I believe that this post would turn into a short novel if I wrote about all the wonderful times we enjoyed the past two weeks while singing and touring with the Oasis Chorale.  So, I offer instead a few highlights and a brief commentary.  That should suffice.  
After the first few days of rehearsal we relaxed at a park in Hutchinson one evening. We decided that the basses should be the horses pulling our wagon.  

And, it had been exactly thirty-two years since I was last in Hutchinson, Kansas, loading a bus to go on tour with the Sky Ryders Drum and Bugle Corps.  So one evening we drove around and visited the old practice field at Hutchinson Community College and the infamous Landmark Hotel where I actually stayed one summer. 
     


After recording Hymns of the Church, Volume 3  and giving a concert in Hutchinson, we boarded a bus with these delightful people and embarked on our tour of the midwest.  


This interesting contraption was in the ladies' dressing room at one concert.  The next morning we found out that it contained twenty-two urns with the remains of twenty-two inviduals.  Opppps.  Sorry!  

  We had a day off in St. Louis in which we went to the top of the St. Louis Arch, of course, and visited the amazing City Museum where we could've spent hours.  After dinner with the choir atop a hotel, we walked a few blocks to get rolled ice cream.  The ice cream was great, but Jeff was tired.  Really.  

Our amazing tour manager Jason Martin kept everything running smoothly and kept us laughing with his hysterical comments.  One morning he and Jeff had what I called a "bad talk show" at the front of the bus over the microphone.  That was quite entertaining.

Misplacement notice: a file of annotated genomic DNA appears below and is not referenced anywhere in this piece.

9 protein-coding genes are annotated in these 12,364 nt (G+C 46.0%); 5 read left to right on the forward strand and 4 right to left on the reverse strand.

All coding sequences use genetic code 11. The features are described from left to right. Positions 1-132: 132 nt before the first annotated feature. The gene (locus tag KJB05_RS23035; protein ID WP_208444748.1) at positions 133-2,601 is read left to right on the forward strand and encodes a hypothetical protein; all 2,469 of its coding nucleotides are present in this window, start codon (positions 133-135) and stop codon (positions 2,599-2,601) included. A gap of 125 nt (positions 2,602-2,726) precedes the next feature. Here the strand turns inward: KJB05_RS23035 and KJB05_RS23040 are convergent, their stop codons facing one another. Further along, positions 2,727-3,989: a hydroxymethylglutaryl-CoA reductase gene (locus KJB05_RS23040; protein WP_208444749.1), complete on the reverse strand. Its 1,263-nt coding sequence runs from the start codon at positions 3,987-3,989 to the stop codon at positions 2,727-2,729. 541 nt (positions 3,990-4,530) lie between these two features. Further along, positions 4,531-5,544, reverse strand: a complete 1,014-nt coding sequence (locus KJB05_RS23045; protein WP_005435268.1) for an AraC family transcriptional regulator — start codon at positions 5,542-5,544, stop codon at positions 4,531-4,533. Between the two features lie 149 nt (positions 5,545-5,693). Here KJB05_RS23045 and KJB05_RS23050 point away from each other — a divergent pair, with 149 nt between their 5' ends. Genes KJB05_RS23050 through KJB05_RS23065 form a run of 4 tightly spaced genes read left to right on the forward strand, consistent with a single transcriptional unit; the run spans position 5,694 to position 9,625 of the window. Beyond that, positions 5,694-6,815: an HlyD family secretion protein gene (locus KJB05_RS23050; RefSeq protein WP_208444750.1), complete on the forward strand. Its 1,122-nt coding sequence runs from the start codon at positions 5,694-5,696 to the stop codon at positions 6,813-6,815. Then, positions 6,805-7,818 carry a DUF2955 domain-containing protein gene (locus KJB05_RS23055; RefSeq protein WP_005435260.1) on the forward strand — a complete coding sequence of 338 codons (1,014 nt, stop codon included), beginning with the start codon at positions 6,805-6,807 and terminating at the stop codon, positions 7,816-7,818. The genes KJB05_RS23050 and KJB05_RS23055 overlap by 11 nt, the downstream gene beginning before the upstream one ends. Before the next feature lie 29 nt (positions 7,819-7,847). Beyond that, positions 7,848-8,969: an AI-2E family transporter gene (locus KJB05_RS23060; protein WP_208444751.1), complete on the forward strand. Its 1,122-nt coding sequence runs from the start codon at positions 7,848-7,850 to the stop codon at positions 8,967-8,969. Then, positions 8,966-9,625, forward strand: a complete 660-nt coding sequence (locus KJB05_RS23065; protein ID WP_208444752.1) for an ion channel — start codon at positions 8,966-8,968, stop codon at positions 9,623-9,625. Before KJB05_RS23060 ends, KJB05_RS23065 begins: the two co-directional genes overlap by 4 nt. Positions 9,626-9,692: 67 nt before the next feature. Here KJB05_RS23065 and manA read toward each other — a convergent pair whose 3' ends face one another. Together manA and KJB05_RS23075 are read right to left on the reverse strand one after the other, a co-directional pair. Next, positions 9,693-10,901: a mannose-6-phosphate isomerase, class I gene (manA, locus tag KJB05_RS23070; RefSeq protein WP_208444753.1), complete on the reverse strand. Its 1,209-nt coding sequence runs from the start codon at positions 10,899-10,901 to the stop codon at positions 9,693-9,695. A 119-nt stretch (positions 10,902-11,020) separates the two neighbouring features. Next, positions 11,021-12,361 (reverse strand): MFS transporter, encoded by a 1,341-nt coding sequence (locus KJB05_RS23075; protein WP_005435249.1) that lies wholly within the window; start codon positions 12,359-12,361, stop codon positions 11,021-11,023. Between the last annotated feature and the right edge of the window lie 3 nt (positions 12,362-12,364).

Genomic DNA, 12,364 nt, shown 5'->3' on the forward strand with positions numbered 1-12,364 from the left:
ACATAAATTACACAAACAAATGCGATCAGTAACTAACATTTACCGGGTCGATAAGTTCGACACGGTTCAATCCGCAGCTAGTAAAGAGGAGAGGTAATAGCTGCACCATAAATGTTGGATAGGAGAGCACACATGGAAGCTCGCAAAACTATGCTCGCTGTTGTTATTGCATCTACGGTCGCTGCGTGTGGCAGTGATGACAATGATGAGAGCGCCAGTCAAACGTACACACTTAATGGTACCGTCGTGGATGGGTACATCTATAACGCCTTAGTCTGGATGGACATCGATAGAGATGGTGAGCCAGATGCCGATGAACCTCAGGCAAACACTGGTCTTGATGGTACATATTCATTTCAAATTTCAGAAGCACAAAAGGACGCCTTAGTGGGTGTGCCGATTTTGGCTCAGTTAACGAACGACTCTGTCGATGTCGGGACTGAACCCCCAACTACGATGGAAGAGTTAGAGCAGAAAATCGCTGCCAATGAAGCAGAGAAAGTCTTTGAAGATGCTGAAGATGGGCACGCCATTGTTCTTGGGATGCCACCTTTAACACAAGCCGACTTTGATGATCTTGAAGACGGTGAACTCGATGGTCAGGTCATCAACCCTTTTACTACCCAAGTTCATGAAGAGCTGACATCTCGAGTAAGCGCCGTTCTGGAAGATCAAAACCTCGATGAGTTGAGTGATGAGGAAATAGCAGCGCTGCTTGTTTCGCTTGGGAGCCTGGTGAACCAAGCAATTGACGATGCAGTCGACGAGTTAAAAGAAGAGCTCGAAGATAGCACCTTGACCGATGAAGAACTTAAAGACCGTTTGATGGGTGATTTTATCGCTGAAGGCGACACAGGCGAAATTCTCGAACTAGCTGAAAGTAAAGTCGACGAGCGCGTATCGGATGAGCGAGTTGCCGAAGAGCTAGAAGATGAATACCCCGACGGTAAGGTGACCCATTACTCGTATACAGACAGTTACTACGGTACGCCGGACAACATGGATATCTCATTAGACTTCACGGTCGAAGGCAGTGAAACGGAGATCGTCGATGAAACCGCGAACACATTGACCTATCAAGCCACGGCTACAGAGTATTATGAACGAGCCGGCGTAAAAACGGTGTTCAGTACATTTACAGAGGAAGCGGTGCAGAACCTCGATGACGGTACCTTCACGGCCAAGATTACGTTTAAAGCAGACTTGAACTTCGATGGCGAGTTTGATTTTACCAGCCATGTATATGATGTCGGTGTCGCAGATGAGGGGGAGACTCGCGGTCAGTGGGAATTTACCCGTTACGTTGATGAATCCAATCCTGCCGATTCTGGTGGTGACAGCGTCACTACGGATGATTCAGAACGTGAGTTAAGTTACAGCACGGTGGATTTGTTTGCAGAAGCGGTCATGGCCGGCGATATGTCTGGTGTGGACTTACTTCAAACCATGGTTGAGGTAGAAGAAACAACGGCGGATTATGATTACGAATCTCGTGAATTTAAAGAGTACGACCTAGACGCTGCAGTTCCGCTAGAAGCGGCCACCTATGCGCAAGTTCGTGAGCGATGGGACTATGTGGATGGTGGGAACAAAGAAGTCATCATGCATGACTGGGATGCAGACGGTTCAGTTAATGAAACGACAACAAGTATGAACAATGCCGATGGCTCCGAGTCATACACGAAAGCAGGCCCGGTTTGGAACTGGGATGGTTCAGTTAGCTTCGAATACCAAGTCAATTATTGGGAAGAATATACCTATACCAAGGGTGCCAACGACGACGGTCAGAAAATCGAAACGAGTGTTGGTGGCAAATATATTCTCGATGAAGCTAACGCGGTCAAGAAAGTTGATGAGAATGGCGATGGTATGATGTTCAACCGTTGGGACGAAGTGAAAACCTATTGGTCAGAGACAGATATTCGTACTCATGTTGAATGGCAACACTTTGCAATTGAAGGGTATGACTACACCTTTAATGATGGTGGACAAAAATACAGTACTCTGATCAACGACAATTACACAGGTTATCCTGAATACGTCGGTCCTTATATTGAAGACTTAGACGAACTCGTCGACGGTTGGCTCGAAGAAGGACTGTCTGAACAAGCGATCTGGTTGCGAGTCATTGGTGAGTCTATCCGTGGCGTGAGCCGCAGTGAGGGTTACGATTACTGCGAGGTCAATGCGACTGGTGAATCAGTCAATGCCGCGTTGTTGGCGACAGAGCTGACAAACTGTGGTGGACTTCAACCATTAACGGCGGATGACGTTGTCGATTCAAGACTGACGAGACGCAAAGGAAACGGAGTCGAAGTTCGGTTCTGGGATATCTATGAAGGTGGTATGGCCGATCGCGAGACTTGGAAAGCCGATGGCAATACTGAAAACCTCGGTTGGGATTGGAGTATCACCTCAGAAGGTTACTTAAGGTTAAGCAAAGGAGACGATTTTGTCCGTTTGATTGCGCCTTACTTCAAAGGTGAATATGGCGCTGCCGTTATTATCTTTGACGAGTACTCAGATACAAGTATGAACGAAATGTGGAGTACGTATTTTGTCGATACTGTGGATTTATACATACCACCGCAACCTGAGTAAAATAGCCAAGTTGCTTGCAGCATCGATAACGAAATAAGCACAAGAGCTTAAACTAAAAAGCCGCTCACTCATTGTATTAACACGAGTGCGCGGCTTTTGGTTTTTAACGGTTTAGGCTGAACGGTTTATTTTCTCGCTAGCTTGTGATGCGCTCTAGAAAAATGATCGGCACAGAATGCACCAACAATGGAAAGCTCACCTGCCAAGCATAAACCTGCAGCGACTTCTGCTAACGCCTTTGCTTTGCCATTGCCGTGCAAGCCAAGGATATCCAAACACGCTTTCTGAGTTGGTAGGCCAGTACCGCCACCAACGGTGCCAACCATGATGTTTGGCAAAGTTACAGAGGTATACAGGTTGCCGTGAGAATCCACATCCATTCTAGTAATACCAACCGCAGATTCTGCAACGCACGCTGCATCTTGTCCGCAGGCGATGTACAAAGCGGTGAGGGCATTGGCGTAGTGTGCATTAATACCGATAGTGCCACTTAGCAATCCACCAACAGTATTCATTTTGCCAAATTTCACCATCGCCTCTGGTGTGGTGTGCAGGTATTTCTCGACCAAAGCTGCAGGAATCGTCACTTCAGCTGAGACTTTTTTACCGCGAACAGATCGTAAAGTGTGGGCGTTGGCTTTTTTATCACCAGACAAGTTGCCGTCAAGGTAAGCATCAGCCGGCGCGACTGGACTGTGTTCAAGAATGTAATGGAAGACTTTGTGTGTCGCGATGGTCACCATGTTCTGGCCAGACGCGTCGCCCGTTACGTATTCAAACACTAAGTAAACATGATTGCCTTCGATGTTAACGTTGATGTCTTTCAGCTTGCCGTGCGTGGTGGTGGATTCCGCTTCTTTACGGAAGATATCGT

It is always fun to meet up with friends old and new.  Here is Jeff with Eldo Miller-- who held the same position teaching music as Jeff does now at Terre Hill Mennonite High School.  

    Former OC bass Nelson Martin came up with these creative sound projector thingys that worked amazingly well.  His new bride Hannah cooked us the MOST delicious international meals.  We were treated very well by our hosts in Hutchinson.   
The next evening found us in Wichita for our final evening singing together.


The last concert is always so bittersweet.   The people, the music, the conversations, the friendships-- these all create such a rich experience that it is difficult to say goodbye and have the experience come to an end.
Most of us met for breakfast the next morning, and then, one by one, the flights left, our group dwindled, and the last person went home.  We and our choir folders returned home, tired and happy, with rapturous melodies ringing in our ears. 

And to explain the title - In 1986 a group I had the privilege to teach (Odyssey Winter Guard from the University of Texas at Arlington) won the Winter Guard International championship.  We all  had medals hung around our necks at a grand celebration in Dayton, Ohio, and basked in the glory of the moment. Then we returned home.  A wise clinician had warned us about this.  She told us that after her group had won the national championship she returned home and went back to work.  Her boss asked her, "How was your trip?"  She told her all about winning nationals and how great it was, and then the boss replied, "That's nice.  Now go back and mop the floor."  It's just reality.  :-)  

1986 Odyssey Winter Guard from the University of Texas at Arlington